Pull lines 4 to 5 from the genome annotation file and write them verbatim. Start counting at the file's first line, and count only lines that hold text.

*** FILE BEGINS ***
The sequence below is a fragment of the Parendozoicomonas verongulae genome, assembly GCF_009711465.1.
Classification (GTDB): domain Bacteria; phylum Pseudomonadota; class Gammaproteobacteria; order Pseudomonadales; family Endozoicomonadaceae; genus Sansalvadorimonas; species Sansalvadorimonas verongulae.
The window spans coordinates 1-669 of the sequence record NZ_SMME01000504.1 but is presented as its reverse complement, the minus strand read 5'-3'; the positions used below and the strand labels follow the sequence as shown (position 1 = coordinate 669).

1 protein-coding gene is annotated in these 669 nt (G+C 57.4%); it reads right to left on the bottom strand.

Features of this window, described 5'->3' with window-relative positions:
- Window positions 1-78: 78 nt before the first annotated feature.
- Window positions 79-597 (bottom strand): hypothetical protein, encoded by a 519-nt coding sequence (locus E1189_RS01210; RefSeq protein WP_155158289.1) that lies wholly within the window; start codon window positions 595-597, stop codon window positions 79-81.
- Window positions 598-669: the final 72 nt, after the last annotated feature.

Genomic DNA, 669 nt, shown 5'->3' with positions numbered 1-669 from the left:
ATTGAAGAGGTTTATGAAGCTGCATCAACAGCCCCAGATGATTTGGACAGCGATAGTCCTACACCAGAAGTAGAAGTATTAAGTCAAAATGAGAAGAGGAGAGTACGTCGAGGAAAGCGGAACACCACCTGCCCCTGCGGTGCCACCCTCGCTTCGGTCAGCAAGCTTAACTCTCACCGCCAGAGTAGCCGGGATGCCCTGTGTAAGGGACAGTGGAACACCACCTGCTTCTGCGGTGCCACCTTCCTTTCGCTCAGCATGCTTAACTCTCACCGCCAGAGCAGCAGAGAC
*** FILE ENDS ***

1 protein-coding gene is annotated in these 669 nt (G+C 57.4%); it reads right to left on the bottom strand.

Features of this window, described 5'->3' with window-relative positions: